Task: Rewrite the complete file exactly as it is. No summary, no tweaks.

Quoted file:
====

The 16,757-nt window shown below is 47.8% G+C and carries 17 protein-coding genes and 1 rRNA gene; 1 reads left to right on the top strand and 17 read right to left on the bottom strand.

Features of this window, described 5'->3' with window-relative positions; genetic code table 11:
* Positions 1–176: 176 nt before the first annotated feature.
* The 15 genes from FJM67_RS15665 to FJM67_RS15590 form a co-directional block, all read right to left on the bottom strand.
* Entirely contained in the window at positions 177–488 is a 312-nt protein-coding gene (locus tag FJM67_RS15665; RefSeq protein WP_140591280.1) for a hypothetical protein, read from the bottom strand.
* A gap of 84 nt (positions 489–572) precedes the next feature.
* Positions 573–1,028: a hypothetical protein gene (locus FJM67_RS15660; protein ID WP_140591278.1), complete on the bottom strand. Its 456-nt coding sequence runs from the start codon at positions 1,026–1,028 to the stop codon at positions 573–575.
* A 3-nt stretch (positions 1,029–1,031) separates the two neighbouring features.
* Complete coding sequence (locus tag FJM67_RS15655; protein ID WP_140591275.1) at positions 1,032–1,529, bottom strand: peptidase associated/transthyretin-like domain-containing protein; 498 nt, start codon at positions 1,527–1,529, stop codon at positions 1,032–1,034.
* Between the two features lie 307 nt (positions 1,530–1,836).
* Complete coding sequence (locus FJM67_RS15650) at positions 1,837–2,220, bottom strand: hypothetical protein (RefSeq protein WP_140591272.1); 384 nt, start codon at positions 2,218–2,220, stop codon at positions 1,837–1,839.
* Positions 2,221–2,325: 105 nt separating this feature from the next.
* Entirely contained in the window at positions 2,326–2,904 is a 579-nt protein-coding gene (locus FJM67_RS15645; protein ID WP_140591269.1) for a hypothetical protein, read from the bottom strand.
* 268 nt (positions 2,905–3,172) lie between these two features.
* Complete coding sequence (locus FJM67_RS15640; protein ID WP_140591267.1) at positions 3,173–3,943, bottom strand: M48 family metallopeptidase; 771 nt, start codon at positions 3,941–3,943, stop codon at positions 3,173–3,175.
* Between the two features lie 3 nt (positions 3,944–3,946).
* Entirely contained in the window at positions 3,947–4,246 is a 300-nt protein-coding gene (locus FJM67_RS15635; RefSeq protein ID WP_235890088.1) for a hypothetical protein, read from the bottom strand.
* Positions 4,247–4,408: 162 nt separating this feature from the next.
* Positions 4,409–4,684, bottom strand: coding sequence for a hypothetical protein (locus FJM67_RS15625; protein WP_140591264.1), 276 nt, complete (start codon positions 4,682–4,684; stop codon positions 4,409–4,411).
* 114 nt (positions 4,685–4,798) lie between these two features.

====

The 16,757-nt window shown below is 47.8% G+C and carries 17 protein-coding genes and 1 rRNA gene; 1 reads left to right on the top strand and 17 read right to left on the bottom strand.

Features of this window, described 5'->3' with window-relative positions; genetic code table 11:
* Positions 1–176: 176 nt before the first annotated feature.
* The 15 genes from FJM67_RS15665 to FJM67_RS15590 form a co-directional block, all read right to left on the bottom strand.
* Entirely contained in the window at positions 177–488 is a 312-nt protein-coding gene (locus tag FJM67_RS15665; RefSeq protein WP_140591280.1) for a hypothetical protein, read from the bottom strand.
* A gap of 84 nt (positions 489–572) precedes the next feature.
* Positions 573–1,028: a hypothetical protein gene (locus FJM67_RS15660; protein ID WP_140591278.1), complete on the bottom strand. Its 456-nt coding sequence runs from the start codon at positions 1,026–1,028 to the stop codon at positions 573–575.
* A 3-nt stretch (positions 1,029–1,031) separates the two neighbouring features.
* Complete coding sequence (locus tag FJM67_RS15655; protein ID WP_140591275.1) at positions 1,032–1,529, bottom strand: peptidase associated/transthyretin-like domain-containing protein; 498 nt, start codon at positions 1,527–1,529, stop codon at positions 1,032–1,034.
* Between the two features lie 307 nt (positions 1,530–1,836).
* Complete coding sequence (locus FJM67_RS15650) at positions 1,837–2,220, bottom strand: hypothetical protein (RefSeq protein WP_140591272.1); 384 nt, start codon at positions 2,218–2,220, stop codon at positions 1,837–1,839.
* Positions 2,221–2,325: 105 nt separating this feature from the next.
* Entirely contained in the window at positions 2,326–2,904 is a 579-nt protein-coding gene (locus FJM67_RS15645; protein ID WP_140591269.1) for a hypothetical protein, read from the bottom strand.
* 268 nt (positions 2,905–3,172) lie between these two features.
* Complete coding sequence (locus FJM67_RS15640; protein ID WP_140591267.1) at positions 3,173–3,943, bottom strand: M48 family metallopeptidase; 771 nt, start codon at positions 3,941–3,943, stop codon at positions 3,173–3,175.
* Between the two features lie 3 nt (positions 3,944–3,946).
* Entirely contained in the window at positions 3,947–4,246 is a 300-nt protein-coding gene (locus FJM67_RS15635; RefSeq protein ID WP_235890088.1) for a hypothetical protein, read from the bottom strand.
* Positions 4,247–4,408: 162 nt separating this feature from the next.
* Positions 4,409–4,684, bottom strand: coding sequence for a hypothetical protein (locus FJM67_RS15625; protein WP_140591264.1), 276 nt, complete (start codon positions 4,682–4,684; stop codon positions 4,409–4,411).
* 114 nt (positions 4,685–4,798) lie between these two features.